A Collection of Ancient Scots Music for the Violin Harpsichord or German-Flute. Never before Printed Consisting of Ports Salutations Marches or Pibrachs &c. By Daniel Dow.
First published Edinburgh [c. 1778]
Of the 43 pieces in Dow’s collection, five were also transcribed by Highland pipers before 1840 and have been assigned Piobaireachd Society catalogue numbers. Dow’s scores are not bagpipe settings written down by a trained piper, but adaptations for other instruments by a non-piper from Perthshire. Beyond representing what a professional violinist heard (or thought he heard), it is unclear to what extent Dow reworked these pibrochs as a result either of his unfamiliarity with the piping tradition, or of his deeper training in another musical culture.
Although Dow’s notations may not be reliable documents of pibroch practice in all details, they nonetheless provide valuable information, in particular, demonstrating that some pipers might hold an introductory E long in the 1770s. This is relevant to the interpretation of introductory cadences in all pre-MacKay sources, particularly those in which the notation is standardised, either as a stream of equal grace notes or as the vocable ‘hi’. How exactly did these notations correspond to what pipers played? This is where the witness of a non-piper is valuable.
Aside from Dow’s title page, there is little evidence that Scottish flute players in the eighteenth century played pibroch, but the possibility that they played music in this style must be considered. Dow suggests on the title page that “Where the Notes are below the Compass of the German Flute the Octave above may be Played’. In many instances, this destroys the musical sense of the pieces and does not follow the standard practice of nearly every other publication of Scottish music for violin or flute, which is to provide a fully-transposed part for the flute whenever the melody goes out of range or is in an awkward key. This suggests that his advertisement to flute players had more to do with marketing than with traditional practice.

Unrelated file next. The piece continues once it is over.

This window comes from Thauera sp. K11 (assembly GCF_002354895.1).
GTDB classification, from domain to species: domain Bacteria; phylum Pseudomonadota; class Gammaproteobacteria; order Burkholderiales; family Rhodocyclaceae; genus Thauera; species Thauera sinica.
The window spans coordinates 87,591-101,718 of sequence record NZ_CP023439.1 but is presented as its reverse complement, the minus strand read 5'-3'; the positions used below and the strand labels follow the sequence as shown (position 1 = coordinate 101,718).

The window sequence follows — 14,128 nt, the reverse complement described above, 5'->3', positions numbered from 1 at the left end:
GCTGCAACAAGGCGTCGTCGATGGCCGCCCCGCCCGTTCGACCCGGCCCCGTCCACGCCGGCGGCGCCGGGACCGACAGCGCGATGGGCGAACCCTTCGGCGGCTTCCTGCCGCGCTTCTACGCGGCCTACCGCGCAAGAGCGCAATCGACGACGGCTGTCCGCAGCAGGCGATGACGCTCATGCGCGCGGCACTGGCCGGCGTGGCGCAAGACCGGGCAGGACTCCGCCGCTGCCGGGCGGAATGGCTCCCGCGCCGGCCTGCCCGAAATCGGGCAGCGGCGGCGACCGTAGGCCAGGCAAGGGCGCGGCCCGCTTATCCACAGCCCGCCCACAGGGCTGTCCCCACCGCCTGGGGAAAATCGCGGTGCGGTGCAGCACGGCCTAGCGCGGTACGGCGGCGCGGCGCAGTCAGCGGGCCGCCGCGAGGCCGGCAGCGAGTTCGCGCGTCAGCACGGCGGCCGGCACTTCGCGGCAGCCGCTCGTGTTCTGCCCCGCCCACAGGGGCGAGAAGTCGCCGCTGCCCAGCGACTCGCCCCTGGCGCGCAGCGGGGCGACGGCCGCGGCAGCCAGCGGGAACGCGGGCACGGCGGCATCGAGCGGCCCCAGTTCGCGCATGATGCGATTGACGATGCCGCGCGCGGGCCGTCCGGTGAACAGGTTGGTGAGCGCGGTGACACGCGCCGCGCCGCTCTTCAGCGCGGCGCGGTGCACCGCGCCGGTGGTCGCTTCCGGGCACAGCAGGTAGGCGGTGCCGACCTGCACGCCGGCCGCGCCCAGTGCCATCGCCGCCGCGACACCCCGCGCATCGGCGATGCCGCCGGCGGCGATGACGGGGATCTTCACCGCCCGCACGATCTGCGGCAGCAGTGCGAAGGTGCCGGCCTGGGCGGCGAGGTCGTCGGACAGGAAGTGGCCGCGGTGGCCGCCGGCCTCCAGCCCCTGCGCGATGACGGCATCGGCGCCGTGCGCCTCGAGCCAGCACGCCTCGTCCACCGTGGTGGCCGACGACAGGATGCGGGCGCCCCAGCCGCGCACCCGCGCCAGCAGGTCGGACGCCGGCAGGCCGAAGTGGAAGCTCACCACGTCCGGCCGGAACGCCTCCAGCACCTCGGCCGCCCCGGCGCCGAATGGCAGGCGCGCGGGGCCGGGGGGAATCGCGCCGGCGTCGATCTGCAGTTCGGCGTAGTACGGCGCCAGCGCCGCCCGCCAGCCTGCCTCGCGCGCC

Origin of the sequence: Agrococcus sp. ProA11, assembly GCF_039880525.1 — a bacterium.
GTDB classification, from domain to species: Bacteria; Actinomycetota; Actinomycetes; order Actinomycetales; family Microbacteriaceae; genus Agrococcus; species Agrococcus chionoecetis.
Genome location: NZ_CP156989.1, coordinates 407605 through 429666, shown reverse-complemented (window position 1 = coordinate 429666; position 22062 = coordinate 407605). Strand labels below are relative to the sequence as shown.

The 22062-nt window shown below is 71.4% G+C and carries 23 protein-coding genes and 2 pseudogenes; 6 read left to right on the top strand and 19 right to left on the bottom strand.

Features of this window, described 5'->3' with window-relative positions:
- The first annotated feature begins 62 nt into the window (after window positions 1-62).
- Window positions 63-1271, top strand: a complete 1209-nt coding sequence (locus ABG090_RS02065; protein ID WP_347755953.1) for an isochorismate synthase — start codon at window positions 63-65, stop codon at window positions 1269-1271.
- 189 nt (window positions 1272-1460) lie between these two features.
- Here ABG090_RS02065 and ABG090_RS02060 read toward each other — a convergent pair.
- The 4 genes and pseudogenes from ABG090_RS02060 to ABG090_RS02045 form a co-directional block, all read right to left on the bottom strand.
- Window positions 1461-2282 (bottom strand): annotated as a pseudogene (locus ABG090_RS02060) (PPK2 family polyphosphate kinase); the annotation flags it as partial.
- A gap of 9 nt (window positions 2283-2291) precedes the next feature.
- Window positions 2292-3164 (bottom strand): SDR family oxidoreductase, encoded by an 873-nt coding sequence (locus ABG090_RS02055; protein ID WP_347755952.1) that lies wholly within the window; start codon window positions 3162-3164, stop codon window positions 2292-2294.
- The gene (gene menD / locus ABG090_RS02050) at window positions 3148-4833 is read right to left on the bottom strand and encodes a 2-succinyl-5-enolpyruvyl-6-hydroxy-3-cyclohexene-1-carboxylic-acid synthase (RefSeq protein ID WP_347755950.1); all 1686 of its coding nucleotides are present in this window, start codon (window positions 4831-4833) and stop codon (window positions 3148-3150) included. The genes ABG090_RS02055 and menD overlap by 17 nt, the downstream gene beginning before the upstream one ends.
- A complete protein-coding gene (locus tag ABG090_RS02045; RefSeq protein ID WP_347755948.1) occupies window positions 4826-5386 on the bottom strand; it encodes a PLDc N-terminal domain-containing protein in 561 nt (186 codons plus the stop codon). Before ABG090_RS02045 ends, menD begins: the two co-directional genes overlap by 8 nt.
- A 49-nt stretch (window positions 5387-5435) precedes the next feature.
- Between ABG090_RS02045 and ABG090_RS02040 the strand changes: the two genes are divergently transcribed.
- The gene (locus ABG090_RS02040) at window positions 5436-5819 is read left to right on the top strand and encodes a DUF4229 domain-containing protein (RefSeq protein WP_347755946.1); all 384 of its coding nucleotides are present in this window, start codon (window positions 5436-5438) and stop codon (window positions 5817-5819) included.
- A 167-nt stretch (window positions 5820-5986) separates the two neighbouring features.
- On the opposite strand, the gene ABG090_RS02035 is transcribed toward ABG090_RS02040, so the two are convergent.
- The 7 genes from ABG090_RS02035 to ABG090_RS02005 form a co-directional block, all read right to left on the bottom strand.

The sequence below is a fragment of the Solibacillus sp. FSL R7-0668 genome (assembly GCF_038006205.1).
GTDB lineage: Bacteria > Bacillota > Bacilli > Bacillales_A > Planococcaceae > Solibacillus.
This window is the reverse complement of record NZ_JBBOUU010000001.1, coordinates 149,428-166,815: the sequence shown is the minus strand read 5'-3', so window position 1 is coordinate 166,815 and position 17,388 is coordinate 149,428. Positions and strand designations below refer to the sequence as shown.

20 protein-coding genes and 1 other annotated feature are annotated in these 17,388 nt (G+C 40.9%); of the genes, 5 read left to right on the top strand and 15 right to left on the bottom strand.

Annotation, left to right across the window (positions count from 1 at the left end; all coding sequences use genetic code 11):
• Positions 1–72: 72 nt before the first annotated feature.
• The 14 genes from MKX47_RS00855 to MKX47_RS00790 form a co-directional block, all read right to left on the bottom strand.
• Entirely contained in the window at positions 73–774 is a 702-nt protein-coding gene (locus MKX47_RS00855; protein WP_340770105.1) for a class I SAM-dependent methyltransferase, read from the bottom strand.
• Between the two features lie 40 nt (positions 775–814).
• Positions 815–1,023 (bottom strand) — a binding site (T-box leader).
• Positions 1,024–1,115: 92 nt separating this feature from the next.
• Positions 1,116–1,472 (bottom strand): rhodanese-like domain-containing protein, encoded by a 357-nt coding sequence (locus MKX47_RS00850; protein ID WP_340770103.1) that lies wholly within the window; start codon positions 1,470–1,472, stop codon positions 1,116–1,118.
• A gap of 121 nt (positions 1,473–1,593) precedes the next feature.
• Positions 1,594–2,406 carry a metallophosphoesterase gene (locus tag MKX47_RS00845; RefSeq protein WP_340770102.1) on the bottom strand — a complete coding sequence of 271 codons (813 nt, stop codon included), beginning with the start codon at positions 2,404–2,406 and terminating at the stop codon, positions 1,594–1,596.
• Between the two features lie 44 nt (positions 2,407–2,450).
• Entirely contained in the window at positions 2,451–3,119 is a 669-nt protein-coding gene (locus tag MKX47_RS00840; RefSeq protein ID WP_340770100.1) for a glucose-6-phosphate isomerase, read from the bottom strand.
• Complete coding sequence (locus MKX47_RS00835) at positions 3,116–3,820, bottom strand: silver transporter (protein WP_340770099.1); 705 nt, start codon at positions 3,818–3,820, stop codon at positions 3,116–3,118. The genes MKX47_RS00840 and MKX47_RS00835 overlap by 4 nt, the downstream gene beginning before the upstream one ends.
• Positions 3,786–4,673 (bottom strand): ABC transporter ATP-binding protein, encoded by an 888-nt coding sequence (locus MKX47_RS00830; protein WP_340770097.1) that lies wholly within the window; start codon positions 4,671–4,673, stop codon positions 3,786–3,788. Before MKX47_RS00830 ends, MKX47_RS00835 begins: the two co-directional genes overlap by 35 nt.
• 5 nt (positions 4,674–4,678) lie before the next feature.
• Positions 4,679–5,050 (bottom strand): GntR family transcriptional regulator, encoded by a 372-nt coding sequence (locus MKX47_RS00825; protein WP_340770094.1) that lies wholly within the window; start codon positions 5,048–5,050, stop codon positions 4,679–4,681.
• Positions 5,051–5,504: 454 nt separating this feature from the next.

Many thanks to Cynthia Cathcart and Keith Sanger for allowing us to mirror these beautiful facsimiles, reproduced by courtesy of the Library of Congress, Washington, D.C.
Barnaby Brown & Elizabeth Ford, 2015
This source contains material relating to 5 pibrochs:
Dow:18 PS 270 Highland Solo – the Variations composed by D. Dow
Dow:32 PS 002 Lord Bradalban’s march. or Boddich na mbrigs
Dow:39 PS 203 Pibrach Chlann Raonailt / Clan Ranald’s march to Edinburgh
Dow:40 PS 173 jsobail ni Caoidh / The Stewarts march
Dow:44 PS 161 S, fhada mar so tha sinn / Duke of Atholl’s March – a Pibrach
[source abbreviation]:[page number]
The full collection is available on the WireStrungharp website.